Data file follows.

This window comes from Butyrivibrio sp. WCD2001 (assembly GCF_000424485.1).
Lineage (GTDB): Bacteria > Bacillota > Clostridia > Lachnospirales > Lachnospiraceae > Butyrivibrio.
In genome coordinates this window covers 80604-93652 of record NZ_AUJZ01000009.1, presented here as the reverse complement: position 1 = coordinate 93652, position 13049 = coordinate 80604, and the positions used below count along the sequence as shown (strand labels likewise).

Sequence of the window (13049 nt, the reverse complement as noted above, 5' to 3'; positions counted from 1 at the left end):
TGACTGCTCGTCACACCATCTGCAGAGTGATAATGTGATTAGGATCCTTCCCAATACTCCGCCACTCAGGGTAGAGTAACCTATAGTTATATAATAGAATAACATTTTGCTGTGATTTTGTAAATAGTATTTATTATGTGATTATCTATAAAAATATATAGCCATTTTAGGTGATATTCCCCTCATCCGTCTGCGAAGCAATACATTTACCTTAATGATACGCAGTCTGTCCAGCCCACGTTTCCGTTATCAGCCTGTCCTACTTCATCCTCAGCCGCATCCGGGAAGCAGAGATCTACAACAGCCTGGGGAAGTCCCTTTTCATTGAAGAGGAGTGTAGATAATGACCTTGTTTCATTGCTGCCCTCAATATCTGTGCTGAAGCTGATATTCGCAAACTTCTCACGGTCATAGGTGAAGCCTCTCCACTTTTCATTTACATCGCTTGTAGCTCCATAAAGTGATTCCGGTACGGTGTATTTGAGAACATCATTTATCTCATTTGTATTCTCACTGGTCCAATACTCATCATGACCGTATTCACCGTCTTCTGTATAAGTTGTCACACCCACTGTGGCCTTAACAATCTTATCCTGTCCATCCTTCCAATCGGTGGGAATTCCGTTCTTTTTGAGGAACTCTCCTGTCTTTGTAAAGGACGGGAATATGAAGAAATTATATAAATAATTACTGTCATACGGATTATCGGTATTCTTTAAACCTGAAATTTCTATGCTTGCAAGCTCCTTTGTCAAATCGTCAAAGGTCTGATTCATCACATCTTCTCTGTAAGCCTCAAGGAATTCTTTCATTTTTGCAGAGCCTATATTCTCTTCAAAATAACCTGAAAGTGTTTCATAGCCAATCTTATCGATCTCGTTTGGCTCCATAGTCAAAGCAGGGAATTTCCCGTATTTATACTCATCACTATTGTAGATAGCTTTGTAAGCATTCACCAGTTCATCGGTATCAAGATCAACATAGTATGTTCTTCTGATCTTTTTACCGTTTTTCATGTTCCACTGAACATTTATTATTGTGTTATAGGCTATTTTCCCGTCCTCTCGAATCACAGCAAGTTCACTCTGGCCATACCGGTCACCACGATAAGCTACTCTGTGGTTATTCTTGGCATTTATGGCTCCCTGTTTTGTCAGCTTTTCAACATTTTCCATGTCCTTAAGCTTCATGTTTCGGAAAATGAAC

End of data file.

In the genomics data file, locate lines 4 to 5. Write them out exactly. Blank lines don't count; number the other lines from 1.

Sequence of the window (13049 nt, the reverse complement as noted above, 5' to 3'; positions counted from 1 at the left end):
TGACTGCTCGTCACACCATCTGCAGAGTGATAATGTGATTAGGATCCTTCCCAATACTCCGCCACTCAGGGTAGAGTAACCTATAGTTATATAATAGAATAACATTTTGCTGTGATTTTGTAAATAGTATTTATTATGTGATTATCTATAAAAATATATAGCCATTTTAGGTGATATTCCCCTCATCCGTCTGCGAAGCAATACATTTACCTTAATGATACGCAGTCTGTCCAGCCCACGTTTCCGTTATCAGCCTGTCCTACTTCATCCTCAGCCGCATCCGGGAAGCAGAGATCTACAACAGCCTGGGGAAGTCCCTTTTCATTGAAGAGGAGTGTAGATAATGACCTTGTTTCATTGCTGCCCTCAATATCTGTGCTGAAGCTGATATTCGCAAACTTCTCACGGTCATAGGTGAAGCCTCTCCACTTTTCATTTACATCGCTTGTAGCTCCATAAAGTGATTCCGGTACGGTGTATTTGAGAACATCATTTATCTCATTTGTATTCTCACTGGTCCAATACTCATCATGACCGTATTCACCGTCTTCTGTATAAGTTGTCACACCCACTGTGGCCTTAACAATCTTATCCTGTCCATCCTTCCAATCGGTGGGAATTCCGTTCTTTTTGAGGAACTCTCCTGTCTTTGTAAAGGACGGGAATATGAAGAAATTATATAAATAATTACTGTCATACGGATTATCGGTATTCTTTAAACCTGAAATTTCTATGCTTGCAAGCTCCTTTGTCAAATCGTCAAAGGTCTGATTCATCACATCTTCTCTGTAAGCCTCAAGGAATTCTTTCATTTTTGCAGAGCCTATATTCTCTTCAAAATAACCTGAAAGTGTTTCATAGCCAATCTTATCGATCTCGTTTGGCTCCATAGTCAAAGCAGGGAATTTCCCGTATTTATACTCATCACTATTGTAGATAGCTTTGTAAGCATTCACCAGTTCATCGGTATCAAGATCAACATAGTATGTTCTTCTGATCTTTTTACCGTTTTTCATGTTCCACTGAACATTTATTATTGTGTTATAGGCTATTTTCCCGTCCTCTCGAATCACAGCAAGTTCACTCTGGCCATACCGGTCACCACGATAAGCTACTCTGTGGTTATTCTTGGCATTTATGGCTCCCTGTTTTGTCAGCTTTTCAACATTTTCCATGTCCTTAAGCTTCATGTTTCGGAAAATGAAC